From mtb world all I knew was 1x. I thought 1x would be just fine on road/gravel. I can tolerate some space between gearing but I think that has more to do with me being new to the road. While I really do not like having a front D I've gotten very cozy with the Ultegra on my Domane.

    The more road miles I ride the more anal I become about my cadence and gearing. I would feel stripped if it were taken away and all I had were 1x.

  3. #28
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    Quote Originally Posted by Jay Strongbow View Post
    They just took every trend and tried to cram it all on one bike without regard to how much sense individual trends make when combined with each other.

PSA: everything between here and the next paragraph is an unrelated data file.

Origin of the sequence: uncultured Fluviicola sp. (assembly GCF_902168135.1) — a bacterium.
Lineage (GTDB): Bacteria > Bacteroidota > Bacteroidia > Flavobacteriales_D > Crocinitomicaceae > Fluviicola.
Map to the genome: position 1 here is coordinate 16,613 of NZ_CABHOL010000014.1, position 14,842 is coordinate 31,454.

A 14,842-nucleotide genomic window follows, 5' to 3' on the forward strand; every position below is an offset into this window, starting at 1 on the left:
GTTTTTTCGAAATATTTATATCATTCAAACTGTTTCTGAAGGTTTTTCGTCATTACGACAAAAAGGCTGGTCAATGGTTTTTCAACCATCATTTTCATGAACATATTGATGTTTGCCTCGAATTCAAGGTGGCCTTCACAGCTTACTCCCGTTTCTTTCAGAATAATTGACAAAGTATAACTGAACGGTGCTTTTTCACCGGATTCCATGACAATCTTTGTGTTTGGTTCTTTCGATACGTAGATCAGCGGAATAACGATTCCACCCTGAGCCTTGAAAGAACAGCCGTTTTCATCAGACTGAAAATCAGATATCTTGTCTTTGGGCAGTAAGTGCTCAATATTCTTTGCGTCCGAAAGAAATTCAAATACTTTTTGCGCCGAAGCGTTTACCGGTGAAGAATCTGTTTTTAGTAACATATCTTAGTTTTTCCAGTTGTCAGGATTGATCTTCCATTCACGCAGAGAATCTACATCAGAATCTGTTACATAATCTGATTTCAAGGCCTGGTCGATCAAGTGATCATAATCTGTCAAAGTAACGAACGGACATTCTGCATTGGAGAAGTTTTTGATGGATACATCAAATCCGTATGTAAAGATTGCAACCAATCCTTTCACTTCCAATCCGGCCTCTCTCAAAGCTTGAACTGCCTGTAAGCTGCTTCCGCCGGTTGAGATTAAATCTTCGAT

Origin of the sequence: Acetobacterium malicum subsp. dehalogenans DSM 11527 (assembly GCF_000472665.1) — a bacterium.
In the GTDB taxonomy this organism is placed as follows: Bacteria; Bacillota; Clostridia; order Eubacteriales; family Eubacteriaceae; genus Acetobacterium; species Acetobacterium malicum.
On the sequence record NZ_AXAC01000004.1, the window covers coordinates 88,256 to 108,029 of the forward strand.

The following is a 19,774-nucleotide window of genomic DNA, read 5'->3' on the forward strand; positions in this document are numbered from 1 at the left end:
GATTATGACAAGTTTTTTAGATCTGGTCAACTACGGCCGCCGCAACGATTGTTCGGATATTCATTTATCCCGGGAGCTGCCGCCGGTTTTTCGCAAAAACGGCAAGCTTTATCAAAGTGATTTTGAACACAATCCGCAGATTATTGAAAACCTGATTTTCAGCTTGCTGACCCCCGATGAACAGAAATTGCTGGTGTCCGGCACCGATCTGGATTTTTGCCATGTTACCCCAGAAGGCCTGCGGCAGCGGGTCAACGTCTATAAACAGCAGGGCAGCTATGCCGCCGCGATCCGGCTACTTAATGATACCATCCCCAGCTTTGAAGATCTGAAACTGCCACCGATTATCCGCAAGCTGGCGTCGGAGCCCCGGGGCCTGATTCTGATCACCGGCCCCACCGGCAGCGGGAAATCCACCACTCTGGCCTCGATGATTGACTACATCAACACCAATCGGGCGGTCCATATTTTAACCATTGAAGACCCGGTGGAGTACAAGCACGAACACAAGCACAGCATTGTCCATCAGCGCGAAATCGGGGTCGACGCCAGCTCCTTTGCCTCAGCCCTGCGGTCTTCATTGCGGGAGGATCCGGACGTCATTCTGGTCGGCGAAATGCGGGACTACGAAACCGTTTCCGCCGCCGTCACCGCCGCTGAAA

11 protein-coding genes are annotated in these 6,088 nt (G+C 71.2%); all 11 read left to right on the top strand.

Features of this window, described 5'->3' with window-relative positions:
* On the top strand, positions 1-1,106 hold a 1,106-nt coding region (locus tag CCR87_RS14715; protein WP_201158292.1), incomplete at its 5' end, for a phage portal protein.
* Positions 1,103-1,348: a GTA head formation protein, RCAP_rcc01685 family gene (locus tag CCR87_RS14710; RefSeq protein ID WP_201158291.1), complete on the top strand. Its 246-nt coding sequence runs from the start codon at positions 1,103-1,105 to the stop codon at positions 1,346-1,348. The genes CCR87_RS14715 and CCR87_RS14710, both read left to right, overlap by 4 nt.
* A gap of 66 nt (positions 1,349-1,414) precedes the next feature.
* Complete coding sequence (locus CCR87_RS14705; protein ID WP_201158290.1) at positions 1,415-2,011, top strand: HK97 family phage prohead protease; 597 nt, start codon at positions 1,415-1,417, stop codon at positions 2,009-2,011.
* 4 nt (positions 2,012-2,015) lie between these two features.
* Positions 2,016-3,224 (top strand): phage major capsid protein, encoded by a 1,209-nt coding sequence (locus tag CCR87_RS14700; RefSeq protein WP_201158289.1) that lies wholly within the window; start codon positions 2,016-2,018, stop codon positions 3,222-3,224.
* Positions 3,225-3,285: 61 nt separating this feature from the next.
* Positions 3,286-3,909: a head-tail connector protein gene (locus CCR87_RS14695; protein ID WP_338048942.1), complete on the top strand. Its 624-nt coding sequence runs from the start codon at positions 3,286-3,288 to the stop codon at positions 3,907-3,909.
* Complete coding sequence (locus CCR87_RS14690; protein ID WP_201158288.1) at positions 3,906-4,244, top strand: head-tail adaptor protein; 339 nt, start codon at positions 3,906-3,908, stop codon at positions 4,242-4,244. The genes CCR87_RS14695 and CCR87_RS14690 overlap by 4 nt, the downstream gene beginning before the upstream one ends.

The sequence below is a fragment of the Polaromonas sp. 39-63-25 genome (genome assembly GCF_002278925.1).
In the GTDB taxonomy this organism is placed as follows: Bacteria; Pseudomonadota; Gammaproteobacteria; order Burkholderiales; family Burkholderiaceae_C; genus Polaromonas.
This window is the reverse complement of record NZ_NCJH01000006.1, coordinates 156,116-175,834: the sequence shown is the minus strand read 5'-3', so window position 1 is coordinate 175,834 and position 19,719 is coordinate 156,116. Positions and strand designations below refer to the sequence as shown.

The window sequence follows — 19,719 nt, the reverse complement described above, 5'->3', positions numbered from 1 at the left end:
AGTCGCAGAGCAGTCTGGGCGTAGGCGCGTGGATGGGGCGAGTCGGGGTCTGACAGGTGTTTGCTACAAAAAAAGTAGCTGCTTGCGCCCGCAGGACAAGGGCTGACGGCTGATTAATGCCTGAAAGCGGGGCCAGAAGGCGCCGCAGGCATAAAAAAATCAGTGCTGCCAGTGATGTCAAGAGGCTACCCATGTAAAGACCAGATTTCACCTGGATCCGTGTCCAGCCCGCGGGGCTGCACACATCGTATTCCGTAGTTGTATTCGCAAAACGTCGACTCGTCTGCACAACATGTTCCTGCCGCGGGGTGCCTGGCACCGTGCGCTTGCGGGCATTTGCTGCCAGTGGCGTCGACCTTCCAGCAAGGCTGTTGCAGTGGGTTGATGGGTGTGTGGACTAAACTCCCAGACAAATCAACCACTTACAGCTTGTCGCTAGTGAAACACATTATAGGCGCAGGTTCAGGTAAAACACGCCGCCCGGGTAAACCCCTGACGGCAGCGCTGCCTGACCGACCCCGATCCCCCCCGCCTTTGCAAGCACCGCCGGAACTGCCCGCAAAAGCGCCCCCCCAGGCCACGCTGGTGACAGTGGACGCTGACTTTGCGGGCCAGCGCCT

It's like a food company doing marketing research and seeing that pizza and ice cream are trending up so figuring Ice Cream Pizza makes sense.
    Yep, this pretty much. So much rubbish.
    Well, you know, that's just, like, your opinion man. - The Dude

  4. #29
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    Quote Originally Posted by Superdave3T View Post
    I think the fact that it fits 28mm tires makes people draw the conclusion that we somehow decided this was going to be an endurance or mixed surface bike. We created the EXPLORO last year to bring an offering for those folks looking for tire clearance. The EXPLORO has road geo, the shortest chainstays you can put on a 2x frame with 142mm OLD and fits 55mm tires.